Surveying the Damage: Why We Must Accurately Measure Cross-Border Data Flows and Digital Trade Barriers



Nigel Cory | Information Technology and Innovation Foundation

Digital trade flows—which were practically nonexistent just 15 years ago—now play a central role in global trade and commerce. Yet efforts to better assess the extent and value of data flows, and the impact of government restrictions on them, are frustratingly few and far between. A survey from Japan on the impact of China’s cybersecurity law (CSL) and the European Union’s General Data Protection Regulation (GDPR) is a notable and welcome exception. Surveys from the Organization for Economic Cooperation and Development (OECD) and the Inter-American Development Bank (IDB) provide similarly valuable insights into the impact of barriers to cross-border data flows and digital trade.

This briefing analyzes these surveys in order to make the case for policymakers in key countries and international organizations to expand their use of surveys to better identity, measure, and analyze cross-border data flows and digital trade—and barriers to them. This is particularly important, as what gets measured and surveyed is more likely to get managed and addressed. Countries that value an open, competitive global digital economy need to do more both at home and with like-minded regional and global partners, such as at IDB and OECD, to fill this information gap to better inform domestic policy debates and trade negotiations at the World Trade Organization (WTO) and elsewhere.

Data will naturally flow across borders unless governments enact barriers. Flows of data are important, as they stimulate growth and productivity. They are also critical to trade in all sectors—not just tech—as the Swedish Board of Trade makes clear in its report No Transfer, No Production: a Report on Cross-border Data Transfers, Global Value Chains, and the Production of Goods.Despite the large and growing role of data flows, a growing number of countries are making it harder and costlier—or even illegal—to transfer data.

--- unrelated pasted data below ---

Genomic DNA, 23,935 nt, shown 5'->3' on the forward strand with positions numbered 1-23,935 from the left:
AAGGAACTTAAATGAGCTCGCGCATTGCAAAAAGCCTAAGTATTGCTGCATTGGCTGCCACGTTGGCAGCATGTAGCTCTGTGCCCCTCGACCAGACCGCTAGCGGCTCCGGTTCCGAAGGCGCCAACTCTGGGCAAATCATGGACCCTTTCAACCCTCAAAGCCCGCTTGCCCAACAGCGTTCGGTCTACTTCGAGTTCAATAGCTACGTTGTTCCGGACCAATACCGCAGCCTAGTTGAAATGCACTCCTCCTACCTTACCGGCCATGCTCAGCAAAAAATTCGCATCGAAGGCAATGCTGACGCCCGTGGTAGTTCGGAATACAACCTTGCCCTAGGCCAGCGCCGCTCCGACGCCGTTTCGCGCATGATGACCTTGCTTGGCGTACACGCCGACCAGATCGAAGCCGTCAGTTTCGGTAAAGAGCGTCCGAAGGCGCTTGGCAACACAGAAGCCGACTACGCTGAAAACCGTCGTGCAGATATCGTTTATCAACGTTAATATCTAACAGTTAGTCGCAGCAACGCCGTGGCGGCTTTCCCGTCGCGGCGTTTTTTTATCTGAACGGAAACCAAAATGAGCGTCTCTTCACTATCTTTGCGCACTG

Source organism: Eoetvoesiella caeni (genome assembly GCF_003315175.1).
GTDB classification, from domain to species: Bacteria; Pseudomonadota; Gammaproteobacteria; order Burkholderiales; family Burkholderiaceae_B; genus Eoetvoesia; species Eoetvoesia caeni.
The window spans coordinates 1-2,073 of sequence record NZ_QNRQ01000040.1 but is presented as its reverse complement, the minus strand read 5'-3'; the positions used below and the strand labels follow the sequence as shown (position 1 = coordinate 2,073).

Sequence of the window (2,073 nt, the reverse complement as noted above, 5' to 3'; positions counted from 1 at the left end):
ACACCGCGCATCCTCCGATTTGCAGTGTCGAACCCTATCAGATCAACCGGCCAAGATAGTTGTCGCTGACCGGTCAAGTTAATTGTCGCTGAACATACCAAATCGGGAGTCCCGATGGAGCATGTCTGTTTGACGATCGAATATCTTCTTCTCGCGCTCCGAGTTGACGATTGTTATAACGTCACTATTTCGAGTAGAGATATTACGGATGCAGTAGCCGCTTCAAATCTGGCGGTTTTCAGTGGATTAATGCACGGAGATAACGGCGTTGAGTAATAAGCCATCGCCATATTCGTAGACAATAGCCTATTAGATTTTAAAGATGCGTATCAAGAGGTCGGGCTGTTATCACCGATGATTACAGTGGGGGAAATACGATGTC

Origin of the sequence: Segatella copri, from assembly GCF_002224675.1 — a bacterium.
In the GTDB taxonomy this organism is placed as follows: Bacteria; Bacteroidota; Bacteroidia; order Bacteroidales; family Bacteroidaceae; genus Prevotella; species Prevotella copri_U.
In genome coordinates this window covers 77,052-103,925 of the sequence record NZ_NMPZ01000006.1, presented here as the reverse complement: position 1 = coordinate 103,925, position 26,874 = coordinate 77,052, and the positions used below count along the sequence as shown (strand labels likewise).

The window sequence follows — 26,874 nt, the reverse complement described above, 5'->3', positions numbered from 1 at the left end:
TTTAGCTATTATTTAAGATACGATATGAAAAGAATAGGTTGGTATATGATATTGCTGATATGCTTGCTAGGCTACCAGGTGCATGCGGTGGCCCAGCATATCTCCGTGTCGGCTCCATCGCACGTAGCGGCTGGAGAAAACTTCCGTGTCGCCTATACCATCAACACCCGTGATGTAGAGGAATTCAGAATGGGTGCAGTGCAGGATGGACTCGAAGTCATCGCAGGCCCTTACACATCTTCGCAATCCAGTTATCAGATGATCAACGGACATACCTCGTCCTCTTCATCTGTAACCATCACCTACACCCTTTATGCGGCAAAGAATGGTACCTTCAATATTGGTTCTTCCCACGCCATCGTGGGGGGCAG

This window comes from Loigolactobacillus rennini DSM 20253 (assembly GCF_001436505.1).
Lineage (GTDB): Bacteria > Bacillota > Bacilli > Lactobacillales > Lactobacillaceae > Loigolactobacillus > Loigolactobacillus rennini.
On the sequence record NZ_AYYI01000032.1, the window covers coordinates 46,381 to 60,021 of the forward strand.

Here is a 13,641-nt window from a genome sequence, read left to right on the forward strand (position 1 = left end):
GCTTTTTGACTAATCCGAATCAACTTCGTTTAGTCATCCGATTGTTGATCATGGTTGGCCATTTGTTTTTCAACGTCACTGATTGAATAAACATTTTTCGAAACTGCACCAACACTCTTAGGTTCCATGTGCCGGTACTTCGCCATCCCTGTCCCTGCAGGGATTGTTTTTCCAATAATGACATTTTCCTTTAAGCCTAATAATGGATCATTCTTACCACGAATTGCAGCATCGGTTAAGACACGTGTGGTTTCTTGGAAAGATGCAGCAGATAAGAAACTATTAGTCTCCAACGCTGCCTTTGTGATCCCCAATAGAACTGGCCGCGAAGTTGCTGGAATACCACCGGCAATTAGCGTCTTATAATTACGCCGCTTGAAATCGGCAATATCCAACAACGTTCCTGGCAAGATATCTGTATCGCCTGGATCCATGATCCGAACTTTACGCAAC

However, there remains a large gap in the understanding of the extent and impact of these restrictions. Econometric modeling is the most common tool, providing macro-level estimates of the economic impact of restrictions.Firm-level interviews and surveys are a micro-level tool policymakers and other stakeholders should use more extensively to complement formal modeling and fill the knowledge gap regarding the specific impacts.

Surveys are useful, because they allow firms to quantify the levels and values of data flows without disclosing commercially sensitive information. Survey responses provide details about how different firms use and move data to create value, and they provide subjective assessments that help policymakers understand the harms that transfer restrictions create. They also help calibrate the underlying estimates econometric modeling is based on, such as firm data intensity and ad valorem equivalents (i.e. the tariff or tax rate equivalent) of data-flow restrictions.

These surveys come at an important time for the global digital economy. Over 70 countries are negotiating potential new rules on e-commerce and digital trade at the WTO (as well as in other bilateral and regional trade negotiations). The initial insights from these surveys show why there needs to be rules to protect the flow of data, given its critical role in digital trade. If countries are truly committed to updating the global trading system, and making it relevant for modern business, it needs to include strong rules around data flows. In addition, given the growing digitalization of the global economy, policymakers and other stakeholders should build on these surveys to better capture, measure, and analyze the growing role and value of cross-border data flows, digital trade, and e-commerce, and the impact of barriers to them. 

Read the full report here